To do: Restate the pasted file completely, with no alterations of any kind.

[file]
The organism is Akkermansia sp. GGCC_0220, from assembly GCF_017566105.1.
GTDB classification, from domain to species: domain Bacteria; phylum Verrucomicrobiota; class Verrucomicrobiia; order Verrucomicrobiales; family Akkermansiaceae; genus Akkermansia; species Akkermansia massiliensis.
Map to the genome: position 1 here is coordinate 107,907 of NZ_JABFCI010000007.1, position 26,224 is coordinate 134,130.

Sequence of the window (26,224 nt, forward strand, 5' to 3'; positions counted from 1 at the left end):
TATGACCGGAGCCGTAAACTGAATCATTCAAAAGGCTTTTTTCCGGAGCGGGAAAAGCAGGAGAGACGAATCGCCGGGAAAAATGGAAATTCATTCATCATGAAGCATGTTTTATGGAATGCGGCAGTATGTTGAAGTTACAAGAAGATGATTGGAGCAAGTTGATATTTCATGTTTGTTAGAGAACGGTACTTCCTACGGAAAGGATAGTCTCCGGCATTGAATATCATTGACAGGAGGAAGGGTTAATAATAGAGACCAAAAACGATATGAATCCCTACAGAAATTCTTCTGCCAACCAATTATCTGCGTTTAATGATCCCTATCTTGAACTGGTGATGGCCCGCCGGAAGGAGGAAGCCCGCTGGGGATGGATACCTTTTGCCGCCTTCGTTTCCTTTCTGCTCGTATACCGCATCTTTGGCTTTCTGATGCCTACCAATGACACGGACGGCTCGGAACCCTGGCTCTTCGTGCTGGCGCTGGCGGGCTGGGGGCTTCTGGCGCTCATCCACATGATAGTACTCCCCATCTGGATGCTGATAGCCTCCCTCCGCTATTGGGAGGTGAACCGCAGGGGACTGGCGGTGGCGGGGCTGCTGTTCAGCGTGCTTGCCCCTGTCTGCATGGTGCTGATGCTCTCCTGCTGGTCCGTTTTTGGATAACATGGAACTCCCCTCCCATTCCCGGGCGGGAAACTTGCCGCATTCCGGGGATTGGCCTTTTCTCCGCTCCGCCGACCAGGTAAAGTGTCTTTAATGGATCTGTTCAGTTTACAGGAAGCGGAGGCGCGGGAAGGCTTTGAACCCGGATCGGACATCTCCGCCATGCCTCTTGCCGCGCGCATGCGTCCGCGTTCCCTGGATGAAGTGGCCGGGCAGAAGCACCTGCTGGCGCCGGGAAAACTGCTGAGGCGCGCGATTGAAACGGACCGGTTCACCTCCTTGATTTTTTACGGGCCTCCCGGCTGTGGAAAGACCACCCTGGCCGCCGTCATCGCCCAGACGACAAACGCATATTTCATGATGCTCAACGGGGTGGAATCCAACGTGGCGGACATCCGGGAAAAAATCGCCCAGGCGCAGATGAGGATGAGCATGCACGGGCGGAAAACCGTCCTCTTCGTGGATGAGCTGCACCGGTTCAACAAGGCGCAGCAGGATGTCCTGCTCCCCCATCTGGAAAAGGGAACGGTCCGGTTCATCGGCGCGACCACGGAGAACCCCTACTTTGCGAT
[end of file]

The organism is Akkermansia sp. GGCC_0220, from assembly GCF_017566105.1.
GTDB classification, from domain to species: domain Bacteria; phylum Verrucomicrobiota; class Verrucomicrobiia; order Verrucomicrobiales; family Akkermansiaceae; genus Akkermansia; species Akkermansia massiliensis.
Map to the genome: position 1 here is coordinate 107,907 of NZ_JABFCI010000007.1, position 26,224 is coordinate 134,130.

Sequence of the window (26,224 nt, forward strand, 5' to 3'; positions counted from 1 at the left end):
TATGACCGGAGCCGTAAACTGAATCATTCAAAAGGCTTTTTTCCGGAGCGGGAAAAGCAGGAGAGACGAATCGCCGGGAAAAATGGAAATTCATTCATCATGAAGCATGTTTTATGGAATGCGGCAGTATGTTGAAGTTACAAGAAGATGATTGGAGCAAGTTGATATTTCATGTTTGTTAGAGAACGGTACTTCCTACGGAAAGGATAGTCTCCGGCATTGAATATCATTGACAGGAGGAAGGGTTAATAATAGAGACCAAAAACGATATGAATCCCTACAGAAATTCTTCTGCCAACCAATTATCTGCGTTTAATGATCCCTATCTTGAACTGGTGATGGCCCGCCGGAAGGAGGAAGCCCGCTGGGGATGGATACCTTTTGCCGCCTTCGTTTCCTTTCTGCTCGTATACCGCATCTTTGGCTTTCTGATGCCTACCAATGACACGGACGGCTCGGAACCCTGGCTCTTCGTGCTGGCGCTGGCGGGCTGGGGGCTTCTGGCGCTCATCCACATGATAGTACTCCCCATCTGGATGCTGATAGCCTCCCTCCGCTATTGGGAGGTGAACCGCAGGGGACTGGCGGTGGCGGGGCTGCTGTTCAGCGTGCTTGCCCCTGTCTGCATGGTGCTGATGCTCTCCTGCTGGTCCGTTTTTGGATAACATGGAACTCCCCTCCCATTCCCGGGCGGGAAACTTGCCGCATTCCGGGGATTGGCCTTTTCTCCGCTCCGCCGACCAGGTAAAGTGTCTTTAATGGATCTGTTCAGTTTACAGGAAGCGGAGGCGCGGGAAGGCTTTGAACCCGGATCGGACATCTCCGCCATGCCTCTTGCCGCGCGCATGCGTCCGCGTTCCCTGGATGAAGTGGCCGGGCAGAAGCACCTGCTGGCGCCGGGAAAACTGCTGAGGCGCGCGATTGAAACGGACCGGTTCACCTCCTTGATTTTTTACGGGCCTCCCGGCTGTGGAAAGACCACCCTGGCCGCCGTCATCGCCCAGACGACAAACGCATATTTCATGATGCTCAACGGGGTGGAATCCAACGTGGCGGACATCCGGGAAAAAATCGCCCAGGCGCAGATGAGGATGAGCATGCACGGGCGGAAAACCGTCCTCTTCGTGGATGAGCTGCACCGGTTCAACAAGGCGCAGCAGGATGTCCTGCTCCCCCATCTGGAAAAGGGAACGGTCCGGTTCATCGGCGCGACCACGGAGAACCCCTACTTTGCGAT